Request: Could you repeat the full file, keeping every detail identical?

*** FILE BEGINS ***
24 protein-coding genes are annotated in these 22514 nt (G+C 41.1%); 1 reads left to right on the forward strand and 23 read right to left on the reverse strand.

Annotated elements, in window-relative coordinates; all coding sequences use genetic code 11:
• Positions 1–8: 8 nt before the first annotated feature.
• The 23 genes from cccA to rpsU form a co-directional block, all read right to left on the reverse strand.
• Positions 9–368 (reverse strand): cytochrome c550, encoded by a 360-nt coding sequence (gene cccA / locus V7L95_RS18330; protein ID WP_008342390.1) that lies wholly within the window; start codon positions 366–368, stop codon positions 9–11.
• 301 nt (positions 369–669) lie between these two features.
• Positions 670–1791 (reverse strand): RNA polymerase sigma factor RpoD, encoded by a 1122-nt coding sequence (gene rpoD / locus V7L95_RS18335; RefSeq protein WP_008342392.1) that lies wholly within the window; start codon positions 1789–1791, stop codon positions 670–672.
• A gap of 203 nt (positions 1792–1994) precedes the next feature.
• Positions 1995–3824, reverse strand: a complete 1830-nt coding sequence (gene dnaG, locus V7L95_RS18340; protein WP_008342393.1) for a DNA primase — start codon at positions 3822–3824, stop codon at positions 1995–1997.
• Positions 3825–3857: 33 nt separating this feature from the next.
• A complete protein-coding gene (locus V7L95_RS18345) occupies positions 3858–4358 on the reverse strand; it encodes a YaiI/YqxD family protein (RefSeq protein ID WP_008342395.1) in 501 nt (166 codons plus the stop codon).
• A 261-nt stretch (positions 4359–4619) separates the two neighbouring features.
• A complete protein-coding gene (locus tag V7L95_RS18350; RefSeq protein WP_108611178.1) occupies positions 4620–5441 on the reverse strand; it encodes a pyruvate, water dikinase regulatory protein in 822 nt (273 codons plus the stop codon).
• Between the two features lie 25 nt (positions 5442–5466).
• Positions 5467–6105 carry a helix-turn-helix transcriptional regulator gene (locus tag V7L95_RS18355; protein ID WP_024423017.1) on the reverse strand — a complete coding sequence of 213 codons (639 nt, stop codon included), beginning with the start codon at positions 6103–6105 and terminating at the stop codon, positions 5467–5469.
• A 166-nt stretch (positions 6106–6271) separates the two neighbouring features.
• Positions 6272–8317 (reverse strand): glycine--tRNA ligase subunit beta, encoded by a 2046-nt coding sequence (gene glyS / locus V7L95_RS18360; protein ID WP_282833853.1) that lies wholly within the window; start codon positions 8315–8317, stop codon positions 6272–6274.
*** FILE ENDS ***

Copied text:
24 protein-coding genes are annotated in these 22514 nt (G+C 41.1%); 1 reads left to right on the forward strand and 23 read right to left on the reverse strand.

Annotated elements, in window-relative coordinates; all coding sequences use genetic code 11:
• Positions 1–8: 8 nt before the first annotated feature.
• The 23 genes from cccA to rpsU form a co-directional block, all read right to left on the reverse strand.
• Positions 9–368 (reverse strand): cytochrome c550, encoded by a 360-nt coding sequence (gene cccA / locus V7L95_RS18330; protein ID WP_008342390.1) that lies wholly within the window; start codon positions 366–368, stop codon positions 9–11.
• 301 nt (positions 369–669) lie between these two features.
• Positions 670–1791 (reverse strand): RNA polymerase sigma factor RpoD, encoded by a 1122-nt coding sequence (gene rpoD / locus V7L95_RS18335; RefSeq protein WP_008342392.1) that lies wholly within the window; start codon positions 1789–1791, stop codon positions 670–672.
• A gap of 203 nt (positions 1792–1994) precedes the next feature.
• Positions 1995–3824, reverse strand: a complete 1830-nt coding sequence (gene dnaG, locus V7L95_RS18340; protein WP_008342393.1) for a DNA primase — start codon at positions 3822–3824, stop codon at positions 1995–1997.
• Positions 3825–3857: 33 nt separating this feature from the next.
• A complete protein-coding gene (locus V7L95_RS18345) occupies positions 3858–4358 on the reverse strand; it encodes a YaiI/YqxD family protein (RefSeq protein ID WP_008342395.1) in 501 nt (166 codons plus the stop codon).
• A 261-nt stretch (positions 4359–4619) separates the two neighbouring features.
• A complete protein-coding gene (locus tag V7L95_RS18350; RefSeq protein WP_108611178.1) occupies positions 4620–5441 on the reverse strand; it encodes a pyruvate, water dikinase regulatory protein in 822 nt (273 codons plus the stop codon).
• Between the two features lie 25 nt (positions 5442–5466).
• Positions 5467–6105 carry a helix-turn-helix transcriptional regulator gene (locus tag V7L95_RS18355; protein ID WP_024423017.1) on the reverse strand — a complete coding sequence of 213 codons (639 nt, stop codon included), beginning with the start codon at positions 6103–6105 and terminating at the stop codon, positions 5467–5469.
• A 166-nt stretch (positions 6106–6271) separates the two neighbouring features.
• Positions 6272–8317 (reverse strand): glycine--tRNA ligase subunit beta, encoded by a 2046-nt coding sequence (gene glyS / locus V7L95_RS18360; protein ID WP_282833853.1) that lies wholly within the window; start codon positions 8315–8317, stop codon positions 6272–6274.